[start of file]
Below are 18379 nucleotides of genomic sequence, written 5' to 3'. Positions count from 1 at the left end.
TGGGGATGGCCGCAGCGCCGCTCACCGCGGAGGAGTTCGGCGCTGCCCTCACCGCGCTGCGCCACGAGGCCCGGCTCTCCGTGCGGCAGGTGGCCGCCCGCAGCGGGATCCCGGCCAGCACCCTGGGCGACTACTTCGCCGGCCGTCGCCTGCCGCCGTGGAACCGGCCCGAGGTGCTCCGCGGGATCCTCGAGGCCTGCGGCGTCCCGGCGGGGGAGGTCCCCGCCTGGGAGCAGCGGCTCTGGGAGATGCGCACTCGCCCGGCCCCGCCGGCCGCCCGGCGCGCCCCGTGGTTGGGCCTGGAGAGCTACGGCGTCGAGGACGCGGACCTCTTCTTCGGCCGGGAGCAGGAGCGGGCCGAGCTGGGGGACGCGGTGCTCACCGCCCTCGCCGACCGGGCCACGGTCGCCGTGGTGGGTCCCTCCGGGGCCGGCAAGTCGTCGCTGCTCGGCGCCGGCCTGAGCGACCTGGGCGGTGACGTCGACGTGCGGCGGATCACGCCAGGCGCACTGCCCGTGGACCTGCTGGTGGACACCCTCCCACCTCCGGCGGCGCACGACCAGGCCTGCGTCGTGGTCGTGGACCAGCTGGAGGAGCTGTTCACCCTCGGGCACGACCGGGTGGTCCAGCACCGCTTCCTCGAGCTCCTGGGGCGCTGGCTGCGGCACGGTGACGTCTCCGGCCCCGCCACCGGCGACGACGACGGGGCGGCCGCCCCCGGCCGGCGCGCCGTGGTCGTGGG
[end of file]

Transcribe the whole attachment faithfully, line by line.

Below are 18379 nucleotides of genomic sequence, written 5' to 3'. Positions count from 1 at the left end.
TGGGGATGGCCGCAGCGCCGCTCACCGCGGAGGAGTTCGGCGCTGCCCTCACCGCGCTGCGCCACGAGGCCCGGCTCTCCGTGCGGCAGGTGGCCGCCCGCAGCGGGATCCCGGCCAGCACCCTGGGCGACTACTTCGCCGGCCGTCGCCTGCCGCCGTGGAACCGGCCCGAGGTGCTCCGCGGGATCCTCGAGGCCTGCGGCGTCCCGGCGGGGGAGGTCCCCGCCTGGGAGCAGCGGCTCTGGGAGATGCGCACTCGCCCGGCCCCGCCGGCCGCCCGGCGCGCCCCGTGGTTGGGCCTGGAGAGCTACGGCGTCGAGGACGCGGACCTCTTCTTCGGCCGGGAGCAGGAGCGGGCCGAGCTGGGGGACGCGGTGCTCACCGCCCTCGCCGACCGGGCCACGGTCGCCGTGGTGGGTCCCTCCGGGGCCGGCAAGTCGTCGCTGCTCGGCGCCGGCCTGAGCGACCTGGGCGGTGACGTCGACGTGCGGCGGATCACGCCAGGCGCACTGCCCGTGGACCTGCTGGTGGACACCCTCCCACCTCCGGCGGCGCACGACCAGGCCTGCGTCGTGGTCGTGGACCAGCTGGAGGAGCTGTTCACCCTCGGGCACGACCGGGTGGTCCAGCACCGCTTCCTCGAGCTCCTGGGGCGCTGGCTGCGGCACGGTGACGTCTCCGGCCCCGCCACCGGCGACGACGACGGGGCGGCCGCCCCCGGCCGGCGCGCCGTGGTCGTGGG